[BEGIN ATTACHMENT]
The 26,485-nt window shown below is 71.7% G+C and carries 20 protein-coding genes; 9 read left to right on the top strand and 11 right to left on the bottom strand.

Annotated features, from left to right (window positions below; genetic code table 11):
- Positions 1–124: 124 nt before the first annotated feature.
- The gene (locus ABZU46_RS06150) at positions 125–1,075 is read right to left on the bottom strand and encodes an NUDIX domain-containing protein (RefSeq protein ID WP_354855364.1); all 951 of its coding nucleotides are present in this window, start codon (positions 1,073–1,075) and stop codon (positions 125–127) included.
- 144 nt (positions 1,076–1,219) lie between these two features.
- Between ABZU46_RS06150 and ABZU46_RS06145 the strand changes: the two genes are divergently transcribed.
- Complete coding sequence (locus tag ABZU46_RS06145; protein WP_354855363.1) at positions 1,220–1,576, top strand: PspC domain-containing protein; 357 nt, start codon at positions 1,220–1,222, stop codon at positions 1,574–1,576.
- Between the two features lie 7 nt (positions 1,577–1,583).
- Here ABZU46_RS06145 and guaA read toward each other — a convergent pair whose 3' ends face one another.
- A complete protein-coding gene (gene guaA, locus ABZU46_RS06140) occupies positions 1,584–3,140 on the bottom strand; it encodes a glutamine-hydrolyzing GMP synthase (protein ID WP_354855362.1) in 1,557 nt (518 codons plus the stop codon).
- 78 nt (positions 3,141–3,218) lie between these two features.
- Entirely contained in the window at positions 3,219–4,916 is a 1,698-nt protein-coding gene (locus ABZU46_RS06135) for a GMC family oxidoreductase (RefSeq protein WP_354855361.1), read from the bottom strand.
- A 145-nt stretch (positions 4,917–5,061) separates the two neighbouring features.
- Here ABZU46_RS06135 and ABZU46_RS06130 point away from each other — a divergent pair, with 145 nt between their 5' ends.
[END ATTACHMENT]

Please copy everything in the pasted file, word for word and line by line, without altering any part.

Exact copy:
The 26,485-nt window shown below is 71.7% G+C and carries 20 protein-coding genes; 9 read left to right on the top strand and 11 right to left on the bottom strand.

Annotated features, from left to right (window positions below; genetic code table 11):
- Positions 1–124: 124 nt before the first annotated feature.
- The gene (locus ABZU46_RS06150) at positions 125–1,075 is read right to left on the bottom strand and encodes an NUDIX domain-containing protein (RefSeq protein ID WP_354855364.1); all 951 of its coding nucleotides are present in this window, start codon (positions 1,073–1,075) and stop codon (positions 125–127) included.
- 144 nt (positions 1,076–1,219) lie between these two features.
- Between ABZU46_RS06150 and ABZU46_RS06145 the strand changes: the two genes are divergently transcribed.
- Complete coding sequence (locus tag ABZU46_RS06145; protein WP_354855363.1) at positions 1,220–1,576, top strand: PspC domain-containing protein; 357 nt, start codon at positions 1,220–1,222, stop codon at positions 1,574–1,576.
- Between the two features lie 7 nt (positions 1,577–1,583).
- Here ABZU46_RS06145 and guaA read toward each other — a convergent pair whose 3' ends face one another.
- A complete protein-coding gene (gene guaA, locus ABZU46_RS06140) occupies positions 1,584–3,140 on the bottom strand; it encodes a glutamine-hydrolyzing GMP synthase (protein ID WP_354855362.1) in 1,557 nt (518 codons plus the stop codon).
- 78 nt (positions 3,141–3,218) lie between these two features.
- Entirely contained in the window at positions 3,219–4,916 is a 1,698-nt protein-coding gene (locus ABZU46_RS06135) for a GMC family oxidoreductase (RefSeq protein WP_354855361.1), read from the bottom strand.
- A 145-nt stretch (positions 4,917–5,061) separates the two neighbouring features.
- Here ABZU46_RS06135 and ABZU46_RS06130 point away from each other — a divergent pair, with 145 nt between their 5' ends.